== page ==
The argument goes like this. Yes, it is granted, Jesus prohibits violence in the Sermon on the Mount. But we also see God acting violently in the Old Testament. Consequently, it is argued, we must remember that "it's the same God." The God of Jesus is the same God in the Old Testament. Thus, we can't assume that God is wholly and always opposed to war.
Further, to make the "it's the same God" argument even stronger (and nerdier) you can go on to accuse pacifists as being Marcionites.
If you don't know about the Marcion heresy a brief primer. Marcion of Sinope was a Christian bishop who lived, give or take, between 85 CE and 160 CE. Marcion was one of the first big heretics. And his heresy was this. Marcion thought that the Jewish god of the Old Testament was a different god from the god revealed to us by Jesus. According to Marcion the teachings of Jesus were incompatible with the actions of the god portrayed in the Old Testament. More, the Old Testament portrays the Jewish god as the Creator god (Marcion called this Creator god the Demiurge) and as seems obvious, this Creator god really made a mess of things. Just look how screwed up this world is.
Christian orthodoxy eventually rejected the Marcion heresy. You see this clearly in the first line of the Nicene Creed:
We believe in one God, the Father Almighty, Maker of heaven and earth...We believe in one God, not two gods (one from the Old Testament and a second from New Testament). And we believe that the God who made heaven and earth wasn't the Demiurge but the God confessed by Jesus Christ.
In short, the God of the Old Testament is the same God in the New Testament. If you're an orthodox Christian you have to reconcile with the Old Testament, as hard as that may be.
And here's my point. It is hard to reconcile the Old Testament God with the New Testament God. Marcion wasn't crazy. He was working through a problem we are still struggling with. Personally, I'm very sympathetic to Marcion. I've scratched my head a plenty in reading the Old Testament. And who hasn't read the Sermon on the Mount and wondered about the violence in the Old Testament?
And this brings me to the crux of this post. The creeds didn't really fix this problem. The creeds just affected the shape of the solution. The creeds basically ruled out a metaphysical fix to the problem. You can't reconcile--within orthodoxy--the Old and New Testaments by positing two gods. But that doesn't mean there isn't some hard reconciling still to do. The disjoints between the Old and New Testament haven't gone away. So how to we overcome the contradictions and tensions? The creeds say you can't fix it metaphysically, so you'll have to do it hermeneutically.
That's my point. The creeds don't fix the problem as much as they hand over to us a hermeneutical challenge. We confess that there is one God, Maker of heaven and earth. But how we make sense of that confession, in light of the Old and New Testaments, is hard, hard interpretive work.
(And incidentally, this is one of the beauties of the creeds. The creeds never went in for parsimony and logical coherence. The creeds always opted to make things stranger and harder. This is a point that Rowan Williams likes to make: theology should make conversation about God harder rather than easier.)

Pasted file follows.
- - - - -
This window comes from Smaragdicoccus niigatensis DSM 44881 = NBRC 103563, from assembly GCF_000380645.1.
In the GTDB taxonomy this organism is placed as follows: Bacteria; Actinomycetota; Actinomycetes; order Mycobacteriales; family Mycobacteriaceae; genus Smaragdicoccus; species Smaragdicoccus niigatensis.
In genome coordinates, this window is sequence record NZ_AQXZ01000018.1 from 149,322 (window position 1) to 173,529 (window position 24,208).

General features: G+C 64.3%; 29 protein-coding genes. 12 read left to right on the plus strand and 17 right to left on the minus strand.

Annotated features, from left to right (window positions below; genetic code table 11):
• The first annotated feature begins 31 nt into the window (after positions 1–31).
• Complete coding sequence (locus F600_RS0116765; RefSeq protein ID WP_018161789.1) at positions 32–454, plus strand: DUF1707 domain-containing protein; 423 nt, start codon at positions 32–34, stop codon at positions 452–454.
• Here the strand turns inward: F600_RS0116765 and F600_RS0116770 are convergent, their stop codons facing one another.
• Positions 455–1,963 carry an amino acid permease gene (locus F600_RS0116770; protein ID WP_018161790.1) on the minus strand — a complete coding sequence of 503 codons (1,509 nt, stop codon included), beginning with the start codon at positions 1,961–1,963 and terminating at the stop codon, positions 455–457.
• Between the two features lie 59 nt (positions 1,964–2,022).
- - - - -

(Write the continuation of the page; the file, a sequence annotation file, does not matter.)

Let's now go back to the issue of war and the use of the Old Testament of justify war.
We can see, now, the shape of the Marcion accusation toward pacifists. When pacifists pit Jesus against YHWH in the Old Testament they are of accused of Marcionism because, as the creeds tell us, "it's the same God." The assumption being that you can't use Jesus to say that God is always, unequivocally against war. Because, clearly, God isn't against war in the Old Testament. So God can't always be against war because, again, "it's the same God." To suggest otherwise is to flirt with the Marcion heresy.
So that's the argument. But I'd like to draw attention to the bait and switch going on.
Basically, the thing to note is this. The claim "it's the same God" is, as we've seen, a confessional rather than a hermeneutical assertion. More precisely, the confession "it's the same God"--"We believe in one God, the Father Almighty, Maker of heaven and earth"--hands us a hermeneutical conundrum.
The confessional statement "it's the same God" creates rather than solves the hermeneutical problem.
So the problem with the blogger I was reading was that he was using "it's the same God" hermeneutically rather than confessionally. In saying "it's the same God" he was, in effect, flattening out his hermeneutic so that the texts of the Old Testament could be read as equally important to the revelation of Jesus Christ. The blogger slid from confession to hermeneutic. That's the bait and switch.
To be sure, the distinction between confession and hermeneutic isn't as tidy as I've made it out here. But the point holds that the confessional statement "it's the same God" doesn't help resolve the hermeneutical issues. But what clearly shouldn't happen is deploying the confession "it's the same God" to flatten out your hermeneutic so that the war passages in the Old Testament are placed on equal footing with Jesus Christ.